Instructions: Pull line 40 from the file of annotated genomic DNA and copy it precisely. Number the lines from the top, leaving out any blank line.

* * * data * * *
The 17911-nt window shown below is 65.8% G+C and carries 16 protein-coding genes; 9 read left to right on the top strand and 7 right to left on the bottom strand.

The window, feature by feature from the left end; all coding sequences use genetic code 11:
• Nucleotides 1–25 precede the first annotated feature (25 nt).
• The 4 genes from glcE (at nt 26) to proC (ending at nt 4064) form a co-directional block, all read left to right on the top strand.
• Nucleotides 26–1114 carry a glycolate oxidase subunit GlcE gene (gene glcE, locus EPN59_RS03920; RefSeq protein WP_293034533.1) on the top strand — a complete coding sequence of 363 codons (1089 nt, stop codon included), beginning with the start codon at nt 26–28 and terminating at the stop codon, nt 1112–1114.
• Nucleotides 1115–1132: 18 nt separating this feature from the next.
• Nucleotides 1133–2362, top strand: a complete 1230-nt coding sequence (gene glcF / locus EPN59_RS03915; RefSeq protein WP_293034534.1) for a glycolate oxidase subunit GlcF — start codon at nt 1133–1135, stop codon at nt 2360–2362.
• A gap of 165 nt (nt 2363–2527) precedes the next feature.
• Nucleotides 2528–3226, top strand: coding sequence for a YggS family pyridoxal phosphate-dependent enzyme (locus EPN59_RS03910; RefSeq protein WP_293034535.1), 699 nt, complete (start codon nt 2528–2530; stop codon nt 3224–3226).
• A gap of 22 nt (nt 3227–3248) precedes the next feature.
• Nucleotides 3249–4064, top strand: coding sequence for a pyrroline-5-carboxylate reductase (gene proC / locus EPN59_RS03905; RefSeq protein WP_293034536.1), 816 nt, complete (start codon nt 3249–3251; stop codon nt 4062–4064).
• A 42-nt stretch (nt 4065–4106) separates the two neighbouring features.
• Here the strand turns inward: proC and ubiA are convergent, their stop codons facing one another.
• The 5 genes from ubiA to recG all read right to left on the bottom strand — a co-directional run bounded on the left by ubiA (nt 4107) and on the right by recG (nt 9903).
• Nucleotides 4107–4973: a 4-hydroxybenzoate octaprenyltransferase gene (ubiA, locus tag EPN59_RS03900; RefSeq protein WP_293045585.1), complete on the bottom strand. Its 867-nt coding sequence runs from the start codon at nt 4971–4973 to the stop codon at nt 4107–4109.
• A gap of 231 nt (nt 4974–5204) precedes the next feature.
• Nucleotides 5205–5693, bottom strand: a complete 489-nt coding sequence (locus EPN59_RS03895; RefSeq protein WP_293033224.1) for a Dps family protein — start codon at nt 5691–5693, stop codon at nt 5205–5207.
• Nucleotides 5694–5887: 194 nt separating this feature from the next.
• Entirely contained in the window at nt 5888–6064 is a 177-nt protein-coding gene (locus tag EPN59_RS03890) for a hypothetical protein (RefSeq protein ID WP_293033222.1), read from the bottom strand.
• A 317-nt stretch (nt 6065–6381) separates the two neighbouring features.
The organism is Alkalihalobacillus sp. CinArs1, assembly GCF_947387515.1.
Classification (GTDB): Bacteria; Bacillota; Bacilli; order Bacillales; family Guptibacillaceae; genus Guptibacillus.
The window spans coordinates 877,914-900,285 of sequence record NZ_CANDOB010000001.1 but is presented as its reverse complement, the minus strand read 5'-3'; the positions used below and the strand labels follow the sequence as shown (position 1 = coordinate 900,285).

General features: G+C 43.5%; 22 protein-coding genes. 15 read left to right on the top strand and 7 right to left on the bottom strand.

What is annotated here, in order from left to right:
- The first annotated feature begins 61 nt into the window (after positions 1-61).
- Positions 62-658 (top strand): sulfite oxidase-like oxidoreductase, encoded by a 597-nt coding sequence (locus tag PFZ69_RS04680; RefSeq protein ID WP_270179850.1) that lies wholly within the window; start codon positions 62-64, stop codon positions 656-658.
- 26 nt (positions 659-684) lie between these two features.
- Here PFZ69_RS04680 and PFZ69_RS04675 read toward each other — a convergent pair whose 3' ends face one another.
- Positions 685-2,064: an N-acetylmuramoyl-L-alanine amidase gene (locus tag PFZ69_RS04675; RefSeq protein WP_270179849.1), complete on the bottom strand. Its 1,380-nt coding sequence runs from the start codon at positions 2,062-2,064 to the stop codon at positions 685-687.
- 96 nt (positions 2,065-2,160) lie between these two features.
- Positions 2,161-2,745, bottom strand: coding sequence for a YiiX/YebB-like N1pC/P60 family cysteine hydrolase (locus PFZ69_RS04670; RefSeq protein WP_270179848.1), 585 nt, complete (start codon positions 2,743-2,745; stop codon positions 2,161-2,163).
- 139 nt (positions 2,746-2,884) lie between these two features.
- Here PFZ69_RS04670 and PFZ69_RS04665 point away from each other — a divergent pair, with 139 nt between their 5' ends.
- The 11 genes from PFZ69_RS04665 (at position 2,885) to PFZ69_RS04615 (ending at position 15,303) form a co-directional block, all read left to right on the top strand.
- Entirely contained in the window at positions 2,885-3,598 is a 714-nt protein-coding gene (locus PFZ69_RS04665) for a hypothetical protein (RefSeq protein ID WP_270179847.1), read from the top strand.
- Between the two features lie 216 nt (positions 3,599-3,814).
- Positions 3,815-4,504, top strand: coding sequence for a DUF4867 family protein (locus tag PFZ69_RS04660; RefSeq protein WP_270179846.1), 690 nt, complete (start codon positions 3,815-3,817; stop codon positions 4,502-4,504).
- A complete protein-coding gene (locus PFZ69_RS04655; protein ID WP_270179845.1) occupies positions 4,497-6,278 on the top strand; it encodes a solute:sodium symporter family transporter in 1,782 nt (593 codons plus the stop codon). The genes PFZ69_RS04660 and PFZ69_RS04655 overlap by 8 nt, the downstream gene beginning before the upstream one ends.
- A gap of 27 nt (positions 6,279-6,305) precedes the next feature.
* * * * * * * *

- A gap of 27 nt (positions 6,279-6,305) precedes the next feature.